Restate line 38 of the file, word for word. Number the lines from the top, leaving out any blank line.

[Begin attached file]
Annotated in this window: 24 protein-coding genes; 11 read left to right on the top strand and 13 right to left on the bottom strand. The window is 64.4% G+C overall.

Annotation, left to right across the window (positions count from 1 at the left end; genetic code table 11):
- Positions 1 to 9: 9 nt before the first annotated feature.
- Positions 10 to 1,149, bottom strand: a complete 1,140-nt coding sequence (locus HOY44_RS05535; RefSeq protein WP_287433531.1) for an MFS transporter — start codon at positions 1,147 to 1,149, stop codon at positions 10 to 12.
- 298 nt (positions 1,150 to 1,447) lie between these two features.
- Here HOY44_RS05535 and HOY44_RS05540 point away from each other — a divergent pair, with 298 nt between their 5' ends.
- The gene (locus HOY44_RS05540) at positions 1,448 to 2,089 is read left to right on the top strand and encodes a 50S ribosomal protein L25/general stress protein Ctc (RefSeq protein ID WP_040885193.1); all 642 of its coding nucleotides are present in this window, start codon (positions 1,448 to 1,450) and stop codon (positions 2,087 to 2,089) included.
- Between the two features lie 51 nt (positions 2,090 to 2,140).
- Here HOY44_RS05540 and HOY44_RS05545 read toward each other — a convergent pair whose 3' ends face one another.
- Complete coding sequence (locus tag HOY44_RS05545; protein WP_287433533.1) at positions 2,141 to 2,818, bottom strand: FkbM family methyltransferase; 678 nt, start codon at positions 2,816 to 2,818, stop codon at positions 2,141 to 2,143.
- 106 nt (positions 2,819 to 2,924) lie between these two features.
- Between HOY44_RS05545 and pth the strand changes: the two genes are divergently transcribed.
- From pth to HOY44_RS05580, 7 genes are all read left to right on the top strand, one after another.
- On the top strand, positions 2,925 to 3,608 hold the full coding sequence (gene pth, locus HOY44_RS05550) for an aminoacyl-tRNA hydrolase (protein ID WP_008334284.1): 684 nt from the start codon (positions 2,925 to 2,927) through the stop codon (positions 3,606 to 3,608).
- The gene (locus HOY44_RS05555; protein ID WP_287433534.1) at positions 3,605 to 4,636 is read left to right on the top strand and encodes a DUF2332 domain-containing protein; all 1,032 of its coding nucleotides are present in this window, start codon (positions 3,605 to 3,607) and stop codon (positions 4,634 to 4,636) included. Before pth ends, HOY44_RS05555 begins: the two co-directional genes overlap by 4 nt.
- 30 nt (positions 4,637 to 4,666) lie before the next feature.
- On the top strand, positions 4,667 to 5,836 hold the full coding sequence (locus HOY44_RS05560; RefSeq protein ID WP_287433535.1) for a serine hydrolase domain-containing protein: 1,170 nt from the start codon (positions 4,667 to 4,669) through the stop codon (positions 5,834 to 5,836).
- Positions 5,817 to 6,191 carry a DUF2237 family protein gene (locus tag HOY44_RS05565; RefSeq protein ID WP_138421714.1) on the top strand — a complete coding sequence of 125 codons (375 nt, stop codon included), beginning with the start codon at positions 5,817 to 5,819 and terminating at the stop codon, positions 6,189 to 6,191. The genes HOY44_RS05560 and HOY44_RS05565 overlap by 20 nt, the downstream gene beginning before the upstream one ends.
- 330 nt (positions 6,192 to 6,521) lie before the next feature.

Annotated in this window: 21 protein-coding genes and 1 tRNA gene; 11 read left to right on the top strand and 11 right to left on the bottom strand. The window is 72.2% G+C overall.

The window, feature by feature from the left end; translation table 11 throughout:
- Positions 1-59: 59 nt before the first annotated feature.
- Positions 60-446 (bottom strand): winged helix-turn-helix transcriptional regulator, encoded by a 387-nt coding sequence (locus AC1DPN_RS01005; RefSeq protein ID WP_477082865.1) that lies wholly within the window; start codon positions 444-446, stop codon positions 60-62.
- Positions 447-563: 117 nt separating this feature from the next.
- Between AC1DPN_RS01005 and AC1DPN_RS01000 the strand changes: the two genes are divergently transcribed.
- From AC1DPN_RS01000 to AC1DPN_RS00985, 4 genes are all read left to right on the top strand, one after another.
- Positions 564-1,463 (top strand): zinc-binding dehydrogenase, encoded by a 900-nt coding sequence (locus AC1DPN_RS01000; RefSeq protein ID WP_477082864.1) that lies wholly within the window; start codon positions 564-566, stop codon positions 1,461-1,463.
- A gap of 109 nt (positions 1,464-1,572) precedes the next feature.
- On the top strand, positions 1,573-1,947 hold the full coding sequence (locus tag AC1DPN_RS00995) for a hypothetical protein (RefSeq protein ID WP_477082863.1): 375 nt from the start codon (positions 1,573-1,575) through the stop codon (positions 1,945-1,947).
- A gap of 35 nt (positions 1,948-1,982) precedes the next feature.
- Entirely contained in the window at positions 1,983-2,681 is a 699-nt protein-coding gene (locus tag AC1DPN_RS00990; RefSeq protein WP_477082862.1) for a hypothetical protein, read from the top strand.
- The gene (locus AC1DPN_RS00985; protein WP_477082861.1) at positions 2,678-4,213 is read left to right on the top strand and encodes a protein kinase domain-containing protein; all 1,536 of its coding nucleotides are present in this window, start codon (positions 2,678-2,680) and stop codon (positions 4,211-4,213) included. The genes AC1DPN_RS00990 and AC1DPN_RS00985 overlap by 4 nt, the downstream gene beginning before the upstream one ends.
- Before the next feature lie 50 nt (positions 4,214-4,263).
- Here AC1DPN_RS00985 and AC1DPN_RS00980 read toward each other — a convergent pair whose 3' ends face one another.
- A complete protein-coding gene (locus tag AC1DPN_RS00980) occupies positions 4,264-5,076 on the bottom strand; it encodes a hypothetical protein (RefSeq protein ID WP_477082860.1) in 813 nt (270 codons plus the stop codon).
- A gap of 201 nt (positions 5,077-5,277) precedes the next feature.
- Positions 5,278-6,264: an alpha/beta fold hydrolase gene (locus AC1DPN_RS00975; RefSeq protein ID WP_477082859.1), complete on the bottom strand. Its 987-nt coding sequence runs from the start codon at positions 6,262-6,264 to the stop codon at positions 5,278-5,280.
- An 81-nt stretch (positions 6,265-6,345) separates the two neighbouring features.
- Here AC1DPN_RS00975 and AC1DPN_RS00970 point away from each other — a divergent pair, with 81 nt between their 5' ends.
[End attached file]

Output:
- An 81-nt stretch (positions 6,265-6,345) separates the two neighbouring features.